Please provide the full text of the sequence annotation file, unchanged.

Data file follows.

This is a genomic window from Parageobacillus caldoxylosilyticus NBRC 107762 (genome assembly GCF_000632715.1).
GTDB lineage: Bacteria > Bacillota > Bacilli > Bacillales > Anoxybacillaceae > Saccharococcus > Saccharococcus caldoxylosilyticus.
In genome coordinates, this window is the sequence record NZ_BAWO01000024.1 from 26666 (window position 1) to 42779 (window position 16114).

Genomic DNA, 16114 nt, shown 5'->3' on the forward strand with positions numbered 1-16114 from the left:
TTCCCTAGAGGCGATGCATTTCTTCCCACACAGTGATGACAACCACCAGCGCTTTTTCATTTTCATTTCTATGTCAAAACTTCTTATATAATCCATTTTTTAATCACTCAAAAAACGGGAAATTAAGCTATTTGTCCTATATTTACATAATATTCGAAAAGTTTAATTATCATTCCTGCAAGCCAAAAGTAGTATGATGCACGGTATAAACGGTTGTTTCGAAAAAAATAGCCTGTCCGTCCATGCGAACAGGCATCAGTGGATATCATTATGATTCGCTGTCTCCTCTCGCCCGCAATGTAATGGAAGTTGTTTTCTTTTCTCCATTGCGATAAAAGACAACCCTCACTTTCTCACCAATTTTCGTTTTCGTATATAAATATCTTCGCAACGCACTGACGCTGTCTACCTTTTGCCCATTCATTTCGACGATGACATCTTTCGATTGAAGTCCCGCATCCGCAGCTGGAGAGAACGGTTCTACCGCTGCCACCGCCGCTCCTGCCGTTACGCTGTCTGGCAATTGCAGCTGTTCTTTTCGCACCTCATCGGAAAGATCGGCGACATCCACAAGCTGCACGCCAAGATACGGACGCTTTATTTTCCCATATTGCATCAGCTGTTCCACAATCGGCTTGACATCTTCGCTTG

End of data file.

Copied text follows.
This is a genomic window from Parageobacillus caldoxylosilyticus NBRC 107762 (genome assembly GCF_000632715.1).
GTDB lineage: Bacteria > Bacillota > Bacilli > Bacillales > Anoxybacillaceae > Saccharococcus > Saccharococcus caldoxylosilyticus.
In genome coordinates, this window is the sequence record NZ_BAWO01000024.1 from 26666 (window position 1) to 42779 (window position 16114).

Genomic DNA, 16114 nt, shown 5'->3' on the forward strand with positions numbered 1-16114 from the left:
TTCCCTAGAGGCGATGCATTTCTTCCCACACAGTGATGACAACCACCAGCGCTTTTTCATTTTCATTTCTATGTCAAAACTTCTTATATAATCCATTTTTTAATCACTCAAAAAACGGGAAATTAAGCTATTTGTCCTATATTTACATAATATTCGAAAAGTTTAATTATCATTCCTGCAAGCCAAAAGTAGTATGATGCACGGTATAAACGGTTGTTTCGAAAAAAATAGCCTGTCCGTCCATGCGAACAGGCATCAGTGGATATCATTATGATTCGCTGTCTCCTCTCGCCCGCAATGTAATGGAAGTTGTTTTCTTTTCTCCATTGCGATAAAAGACAACCCTCACTTTCTCACCAATTTTCGTTTTCGTATATAAATATCTTCGCAACGCACTGACGCTGTCTACCTTTTGCCCATTCATTTCGACGATGACATCTTTCGATTGAAGTCCCGCATCCGCAGCTGGAGAGAACGGTTCTACCGCTGCCACCGCCGCTCCTGCCGTTACGCTGTCTGGCAATTGCAGCTGTTCTTTTCGCACCTCATCGGAAAGATCGGCGACATCCACAAGCTGCACGCCAAGATACGGACGCTTTATTTTCCCATATTGCATCAGCTGTTCCACAATCGGCTTGACATCTTCGCTTG